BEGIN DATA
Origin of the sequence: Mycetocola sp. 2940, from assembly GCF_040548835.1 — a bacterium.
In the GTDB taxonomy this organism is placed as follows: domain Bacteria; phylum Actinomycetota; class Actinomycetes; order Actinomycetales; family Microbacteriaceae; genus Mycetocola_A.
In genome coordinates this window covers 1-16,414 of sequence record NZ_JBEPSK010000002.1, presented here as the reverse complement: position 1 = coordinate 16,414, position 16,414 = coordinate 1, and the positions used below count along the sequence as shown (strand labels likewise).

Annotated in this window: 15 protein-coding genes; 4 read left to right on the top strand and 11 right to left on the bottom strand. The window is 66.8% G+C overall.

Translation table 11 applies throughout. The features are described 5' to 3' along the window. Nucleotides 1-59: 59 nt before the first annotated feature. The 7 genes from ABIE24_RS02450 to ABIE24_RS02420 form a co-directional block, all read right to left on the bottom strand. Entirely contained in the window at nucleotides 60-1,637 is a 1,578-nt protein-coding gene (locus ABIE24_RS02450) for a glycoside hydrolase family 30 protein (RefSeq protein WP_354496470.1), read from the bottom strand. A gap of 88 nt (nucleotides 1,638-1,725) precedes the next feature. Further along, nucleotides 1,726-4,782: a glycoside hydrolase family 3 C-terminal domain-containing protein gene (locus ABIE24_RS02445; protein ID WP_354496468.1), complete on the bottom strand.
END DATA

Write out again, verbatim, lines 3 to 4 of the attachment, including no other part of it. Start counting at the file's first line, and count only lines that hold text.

In genome coordinates this window covers 1-16,414 of sequence record NZ_JBEPSK010000002.1, presented here as the reverse complement: position 1 = coordinate 16,414, position 16,414 = coordinate 1, and the positions used below count along the sequence as shown (strand labels likewise).

Annotated in this window: 15 protein-coding genes; 4 read left to right on the top strand and 11 right to left on the bottom strand. The window is 66.8% G+C overall.